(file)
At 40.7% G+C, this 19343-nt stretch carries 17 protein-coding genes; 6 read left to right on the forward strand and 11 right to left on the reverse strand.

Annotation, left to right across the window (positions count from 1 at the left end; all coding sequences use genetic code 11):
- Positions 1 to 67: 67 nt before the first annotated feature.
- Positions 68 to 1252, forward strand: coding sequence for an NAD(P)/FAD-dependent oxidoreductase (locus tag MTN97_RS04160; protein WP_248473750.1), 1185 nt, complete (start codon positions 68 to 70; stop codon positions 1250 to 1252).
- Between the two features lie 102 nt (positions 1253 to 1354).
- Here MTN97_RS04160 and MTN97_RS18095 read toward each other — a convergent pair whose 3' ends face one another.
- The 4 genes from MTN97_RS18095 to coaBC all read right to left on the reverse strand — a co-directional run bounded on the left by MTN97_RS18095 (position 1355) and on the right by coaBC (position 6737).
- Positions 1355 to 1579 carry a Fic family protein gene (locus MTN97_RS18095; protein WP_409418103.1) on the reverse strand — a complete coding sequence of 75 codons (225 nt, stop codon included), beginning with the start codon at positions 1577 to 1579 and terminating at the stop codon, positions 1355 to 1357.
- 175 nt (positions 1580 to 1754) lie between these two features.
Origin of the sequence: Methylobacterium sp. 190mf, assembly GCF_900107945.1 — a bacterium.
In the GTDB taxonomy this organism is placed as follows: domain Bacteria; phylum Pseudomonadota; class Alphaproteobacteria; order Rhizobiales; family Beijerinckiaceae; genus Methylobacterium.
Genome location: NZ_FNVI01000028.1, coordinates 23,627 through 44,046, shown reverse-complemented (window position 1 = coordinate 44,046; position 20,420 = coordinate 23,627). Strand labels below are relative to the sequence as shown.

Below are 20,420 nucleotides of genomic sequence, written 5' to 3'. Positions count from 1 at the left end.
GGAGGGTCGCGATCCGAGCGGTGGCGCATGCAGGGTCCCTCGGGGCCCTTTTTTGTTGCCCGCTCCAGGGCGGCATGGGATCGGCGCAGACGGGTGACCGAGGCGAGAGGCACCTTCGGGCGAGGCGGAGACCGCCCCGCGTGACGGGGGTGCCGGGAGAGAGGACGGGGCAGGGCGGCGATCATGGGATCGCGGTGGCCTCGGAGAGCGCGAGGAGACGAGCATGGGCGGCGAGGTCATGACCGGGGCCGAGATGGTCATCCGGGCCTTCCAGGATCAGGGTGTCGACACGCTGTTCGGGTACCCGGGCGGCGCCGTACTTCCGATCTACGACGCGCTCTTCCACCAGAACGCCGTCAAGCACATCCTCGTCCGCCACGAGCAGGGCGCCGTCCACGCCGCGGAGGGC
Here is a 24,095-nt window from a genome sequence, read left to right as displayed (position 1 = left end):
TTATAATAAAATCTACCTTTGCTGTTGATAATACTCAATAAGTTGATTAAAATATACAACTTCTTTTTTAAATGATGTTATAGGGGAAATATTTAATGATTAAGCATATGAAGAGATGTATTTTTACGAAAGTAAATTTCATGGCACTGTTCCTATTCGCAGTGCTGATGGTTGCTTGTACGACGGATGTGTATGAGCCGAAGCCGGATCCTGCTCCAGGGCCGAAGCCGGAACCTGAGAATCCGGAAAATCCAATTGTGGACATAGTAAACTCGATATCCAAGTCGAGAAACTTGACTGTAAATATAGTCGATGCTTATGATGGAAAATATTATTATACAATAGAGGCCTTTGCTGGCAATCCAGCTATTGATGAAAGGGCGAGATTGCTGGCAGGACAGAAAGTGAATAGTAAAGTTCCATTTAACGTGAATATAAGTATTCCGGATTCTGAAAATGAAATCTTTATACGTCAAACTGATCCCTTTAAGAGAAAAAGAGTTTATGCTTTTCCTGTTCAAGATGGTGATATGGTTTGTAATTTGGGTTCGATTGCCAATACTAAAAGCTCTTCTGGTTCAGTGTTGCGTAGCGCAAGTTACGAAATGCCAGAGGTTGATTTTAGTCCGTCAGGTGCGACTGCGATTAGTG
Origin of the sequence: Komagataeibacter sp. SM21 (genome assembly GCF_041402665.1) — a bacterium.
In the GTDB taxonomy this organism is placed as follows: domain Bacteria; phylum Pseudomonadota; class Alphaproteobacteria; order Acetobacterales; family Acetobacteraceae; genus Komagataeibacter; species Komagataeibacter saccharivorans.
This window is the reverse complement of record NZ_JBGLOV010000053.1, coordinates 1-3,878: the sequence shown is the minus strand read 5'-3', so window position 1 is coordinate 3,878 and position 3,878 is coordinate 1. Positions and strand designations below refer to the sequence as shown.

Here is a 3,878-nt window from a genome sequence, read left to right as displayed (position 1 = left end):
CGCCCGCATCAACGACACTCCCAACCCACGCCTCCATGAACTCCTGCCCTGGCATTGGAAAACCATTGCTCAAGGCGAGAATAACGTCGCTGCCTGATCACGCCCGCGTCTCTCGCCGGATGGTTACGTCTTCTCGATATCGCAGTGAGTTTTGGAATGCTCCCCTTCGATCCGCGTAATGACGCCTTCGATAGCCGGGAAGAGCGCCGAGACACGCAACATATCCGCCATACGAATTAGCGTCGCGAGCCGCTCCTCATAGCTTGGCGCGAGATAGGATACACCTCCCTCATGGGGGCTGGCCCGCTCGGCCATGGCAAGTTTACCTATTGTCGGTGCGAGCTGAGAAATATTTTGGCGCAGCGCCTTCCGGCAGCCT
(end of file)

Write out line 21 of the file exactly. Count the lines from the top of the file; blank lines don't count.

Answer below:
CGCCCGCATCAACGACACTCCCAACCCACGCCTCCATGAACTCCTGCCCTGGCATTGGAAAACCATTGCTCAAGGCGAGAATAACGTCGCTGCCTGATCACGCCCGCGTCTCTCGCCGGATGGTTACGTCTTCTCGATATCGCAGTGAGTTTTGGAATGCTCCCCTTCGATCCGCGTAATGACGCCTTCGATAGCCGGGAAGAGCGCCGAGACACGCAACATATCCGCCATACGAATTAGCGTCGCGAGCCGCTCCTCATAGCTTGGCGCGAGATAGGATACACCTCCCTCATGGGGGCTGGCCCGCTCGGCCATGGCAAGTTTACCTATTGTCGGTGCGAGCTGAGAAATATTTTGGCGCAGCGCCTTCCGGCAGCCT